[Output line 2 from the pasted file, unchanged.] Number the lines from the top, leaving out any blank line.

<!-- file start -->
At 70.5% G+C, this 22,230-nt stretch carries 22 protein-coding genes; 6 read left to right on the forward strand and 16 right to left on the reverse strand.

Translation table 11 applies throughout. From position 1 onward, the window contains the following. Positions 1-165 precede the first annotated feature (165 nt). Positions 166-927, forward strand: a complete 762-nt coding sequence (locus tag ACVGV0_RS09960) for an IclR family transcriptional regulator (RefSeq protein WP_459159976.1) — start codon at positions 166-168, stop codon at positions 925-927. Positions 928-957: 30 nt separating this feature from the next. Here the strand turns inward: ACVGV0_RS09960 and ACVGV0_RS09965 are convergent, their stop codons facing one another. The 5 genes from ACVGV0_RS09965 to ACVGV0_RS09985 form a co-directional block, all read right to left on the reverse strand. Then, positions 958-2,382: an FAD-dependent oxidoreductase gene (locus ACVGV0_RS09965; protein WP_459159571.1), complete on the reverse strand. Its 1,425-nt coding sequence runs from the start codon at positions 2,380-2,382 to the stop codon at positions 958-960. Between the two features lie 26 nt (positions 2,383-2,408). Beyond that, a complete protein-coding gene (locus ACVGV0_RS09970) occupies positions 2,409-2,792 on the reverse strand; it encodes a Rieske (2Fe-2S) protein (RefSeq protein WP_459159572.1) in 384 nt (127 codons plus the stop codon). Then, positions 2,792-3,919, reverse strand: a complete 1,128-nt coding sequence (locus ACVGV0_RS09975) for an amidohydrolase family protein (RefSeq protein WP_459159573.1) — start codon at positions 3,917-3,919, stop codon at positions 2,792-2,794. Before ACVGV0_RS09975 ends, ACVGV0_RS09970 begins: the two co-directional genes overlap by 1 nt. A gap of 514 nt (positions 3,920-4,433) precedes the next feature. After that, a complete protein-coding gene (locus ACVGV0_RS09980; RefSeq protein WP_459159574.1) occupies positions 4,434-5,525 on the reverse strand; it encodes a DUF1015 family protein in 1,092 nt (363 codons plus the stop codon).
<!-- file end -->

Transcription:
Translation table 11 applies throughout. From position 1 onward, the window contains the following. Positions 1-165 precede the first annotated feature (165 nt). Positions 166-927, forward strand: a complete 762-nt coding sequence (locus tag ACVGV0_RS09960) for an IclR family transcriptional regulator (RefSeq protein WP_459159976.1) — start codon at positions 166-168, stop codon at positions 925-927. Positions 928-957: 30 nt separating this feature from the next. Here the strand turns inward: ACVGV0_RS09960 and ACVGV0_RS09965 are convergent, their stop codons facing one another. The 5 genes from ACVGV0_RS09965 to ACVGV0_RS09985 form a co-directional block, all read right to left on the reverse strand. Then, positions 958-2,382: an FAD-dependent oxidoreductase gene (locus ACVGV0_RS09965; protein WP_459159571.1), complete on the reverse strand. Its 1,425-nt coding sequence runs from the start codon at positions 2,380-2,382 to the stop codon at positions 958-960. Between the two features lie 26 nt (positions 2,383-2,408). Beyond that, a complete protein-coding gene (locus ACVGV0_RS09970) occupies positions 2,409-2,792 on the reverse strand; it encodes a Rieske (2Fe-2S) protein (RefSeq protein WP_459159572.1) in 384 nt (127 codons plus the stop codon). Then, positions 2,792-3,919, reverse strand: a complete 1,128-nt coding sequence (locus ACVGV0_RS09975) for an amidohydrolase family protein (RefSeq protein WP_459159573.1) — start codon at positions 3,917-3,919, stop codon at positions 2,792-2,794. Before ACVGV0_RS09975 ends, ACVGV0_RS09970 begins: the two co-directional genes overlap by 1 nt. A gap of 514 nt (positions 3,920-4,433) precedes the next feature. After that, a complete protein-coding gene (locus ACVGV0_RS09980; RefSeq protein WP_459159574.1) occupies positions 4,434-5,525 on the reverse strand; it encodes a DUF1015 family protein in 1,092 nt (363 codons plus the stop codon).